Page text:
Wednesday, June 10, 2009
The Father and the Foreigner, by Giancarlo De Cataldo, plus a note on Camilleri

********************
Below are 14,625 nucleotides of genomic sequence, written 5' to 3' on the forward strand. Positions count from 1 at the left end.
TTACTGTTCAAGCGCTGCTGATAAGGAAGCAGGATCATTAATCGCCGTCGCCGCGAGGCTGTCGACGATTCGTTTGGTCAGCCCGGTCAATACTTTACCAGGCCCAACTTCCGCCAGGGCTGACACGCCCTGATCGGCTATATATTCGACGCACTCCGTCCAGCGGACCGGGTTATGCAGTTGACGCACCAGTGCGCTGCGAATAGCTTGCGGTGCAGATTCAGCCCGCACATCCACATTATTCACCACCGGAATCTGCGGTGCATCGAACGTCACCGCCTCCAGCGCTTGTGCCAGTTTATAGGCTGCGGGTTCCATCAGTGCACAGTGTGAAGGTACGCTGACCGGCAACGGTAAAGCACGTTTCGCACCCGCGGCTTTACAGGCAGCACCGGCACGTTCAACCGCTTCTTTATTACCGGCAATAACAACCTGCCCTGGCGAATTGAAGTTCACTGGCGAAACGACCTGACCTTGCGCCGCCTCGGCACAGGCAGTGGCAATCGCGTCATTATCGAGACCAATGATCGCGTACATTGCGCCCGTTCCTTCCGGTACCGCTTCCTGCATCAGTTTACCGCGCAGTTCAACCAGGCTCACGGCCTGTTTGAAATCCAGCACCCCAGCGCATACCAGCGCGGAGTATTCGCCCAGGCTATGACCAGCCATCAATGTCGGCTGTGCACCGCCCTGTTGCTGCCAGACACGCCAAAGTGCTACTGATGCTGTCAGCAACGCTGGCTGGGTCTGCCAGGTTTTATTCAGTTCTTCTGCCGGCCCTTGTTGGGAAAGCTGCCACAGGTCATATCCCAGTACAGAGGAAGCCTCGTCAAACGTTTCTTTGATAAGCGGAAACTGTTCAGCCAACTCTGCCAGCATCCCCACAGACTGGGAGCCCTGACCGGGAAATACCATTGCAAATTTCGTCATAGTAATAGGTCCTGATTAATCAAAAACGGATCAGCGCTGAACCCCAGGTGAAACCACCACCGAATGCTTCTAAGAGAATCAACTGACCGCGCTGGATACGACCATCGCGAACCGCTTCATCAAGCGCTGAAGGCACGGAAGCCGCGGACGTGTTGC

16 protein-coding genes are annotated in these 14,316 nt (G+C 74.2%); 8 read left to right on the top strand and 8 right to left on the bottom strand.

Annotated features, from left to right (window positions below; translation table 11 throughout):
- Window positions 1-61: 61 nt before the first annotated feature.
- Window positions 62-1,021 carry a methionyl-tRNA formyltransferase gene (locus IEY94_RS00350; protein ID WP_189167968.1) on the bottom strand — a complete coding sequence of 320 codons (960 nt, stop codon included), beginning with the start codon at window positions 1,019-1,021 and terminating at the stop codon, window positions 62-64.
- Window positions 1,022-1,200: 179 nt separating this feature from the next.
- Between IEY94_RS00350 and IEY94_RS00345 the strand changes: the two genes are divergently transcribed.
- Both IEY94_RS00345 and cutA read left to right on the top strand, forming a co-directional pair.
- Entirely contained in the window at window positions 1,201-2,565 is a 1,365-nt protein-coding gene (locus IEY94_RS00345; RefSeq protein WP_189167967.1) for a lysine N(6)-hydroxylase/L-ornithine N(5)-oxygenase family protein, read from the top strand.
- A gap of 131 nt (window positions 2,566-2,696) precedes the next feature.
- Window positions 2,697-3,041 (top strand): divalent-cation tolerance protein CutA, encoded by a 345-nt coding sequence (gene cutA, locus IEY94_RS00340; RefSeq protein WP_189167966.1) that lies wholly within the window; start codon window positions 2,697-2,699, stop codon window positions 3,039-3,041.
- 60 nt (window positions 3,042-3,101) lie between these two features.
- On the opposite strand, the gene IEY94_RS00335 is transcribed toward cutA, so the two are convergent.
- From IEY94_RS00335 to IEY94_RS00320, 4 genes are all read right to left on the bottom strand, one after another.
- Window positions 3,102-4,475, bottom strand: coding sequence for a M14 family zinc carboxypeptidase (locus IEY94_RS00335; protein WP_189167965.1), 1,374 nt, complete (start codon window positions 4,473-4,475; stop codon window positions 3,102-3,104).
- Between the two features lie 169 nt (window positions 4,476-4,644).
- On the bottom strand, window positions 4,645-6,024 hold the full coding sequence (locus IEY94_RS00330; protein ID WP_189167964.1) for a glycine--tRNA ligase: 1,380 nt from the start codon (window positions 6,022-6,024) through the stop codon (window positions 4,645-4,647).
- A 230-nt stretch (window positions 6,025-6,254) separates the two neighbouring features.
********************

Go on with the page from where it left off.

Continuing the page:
Giancarlo De Cataldo is the author of the bestselling book "Crime Novel" from which the movie of the same name was made (and is also the editor of the excellent anthology of Italian crime writing, Crimini, reviewed here some time ago). Crime Novel is an epic, covering some years in the careers of a group of young men who take over the drug trade in Italy, and also covering some very eventful years in recent Italian history (the bombing of the Bologna train station, the kidnap/murder of Aldo Moro, etc.). The recently translated The Father and the Foreigner (published in the excellent Europa editions series and translated by Ann Goldstein) is a more intimate story rather than an epic like Crime Novel. It concerns the inner life of Diego, a bureaucrat in the Ministry of Justice in Rome, who is the father of a mentally handicapped boy. While waiting for his son at a physical therapy clinic, Diego meets Walid, a Middle-Eastern man whose even more severely handicapped son is also in physical therapy. The friendship becomes very important to Diego, who is experiencing the grief and difficulty of dealing with his son's handicap and also the strain that the experience is putting on his marriage. Walid not only gives Diego someone to talk to, he also provides a philosophical perspective on their common difficulty. But the friendship leads Diego further away from the normal world that he was already diverging from because of his son's needs and limitations. And then Walid asks a favor that puts Diego on the path to an "other" Rome he didn't know existed, a city of immigrants that is beyond Italian cafes and bars, beyond his family, beyond Christian religious ideas, and eventually beyond the law. In some ways The Father and the Foreigner is more a thriller, almost a spy thriller, than a crime novel. De Cataldo keeps his novel rooted in Diego's experience, even though the voice of the novel is in the third person. Diego's experience of "Crossing the frontier of normality" occurred first in his and his wife's realization that their son is not normal (and therefore the life of the family is not normal); in that sense he is already prepared for the wild ride that Walid pushes him toward, and the return at the end is a kind of reconciliation to the "new normal," as the expression goes. This is a much more intimate novel than Starnone's First Execution (also published by Europa editions and reviewed here recently). The focus has something in common with some of Massimo Carlotto's novels, with a perspective that is perhaps more humane and less political, and a style that resembles noir fiction more in tone than in plot. In an article for The Telegraph last year, De Cataldo says that "The Anglo-Saxon crime thrillers are all about the triumph and restoration of order,…of everything being resolved. By contrast, the modern Italian equivalent is about psychological and societal disorder; it's rooted in reality and maps the evil and corruption in politics and society, without offering resolution." That's true of The Father and the Foreigner, both in its portrait of "normal life" and society in Rome and also in its portrait of Diego's personal journey, and also true of the Italian crime fiction that I've read (and reviewed here). There's also an interesting interview with De Cataldo here, at The Rap Sheet, responds in a very interesting way to the interviewers' characterization of Andrea Camilleri as "a sort of cozy Italian Agatha Christie" with an alternative view of the Sicilian crime writer: "He is cunningly political, let’s say…Camilleri’s great merit was to set Italian writers and readers free. For the first time, they could enjoy great pop literature in a country where writing was traditionally divided into 'trash,' 'trivial,' and the 'grand masters.'” It's true that Camilleri is light and funny, and certainly popular and accessible. But the Montalbano novels are not only "cunningly political," they also provide cunning views of Sicilian life, of issues like ageing, and of human (especially family) interaction that are deeper and have wider scope than can be dismissed as "genre fiction" or characterized effectively by an Anglo-Saxon comparison. De Cataldo sets out to be darker in tone and intention in The Father and the Foreigner than does Camilleri in August Heat, but in spite of the light tone and stock characters (like Catarello) and comic situations, Camilleri does investigate the "psychological and societal disorder" rooted in a reality steeped in the "corruption in politics and society," and also "without offering resolution" as De Cataldo suggests of the best of Italian crime writing. One might prefer the lighter or the darker tone in one's reading, but I think Camilleri both fits the pattern De Cataldo lays out and also deserves serious consideration both for his comic and perhaps reassuring narrative and for the disturbing currents that are always near the surface of his stories.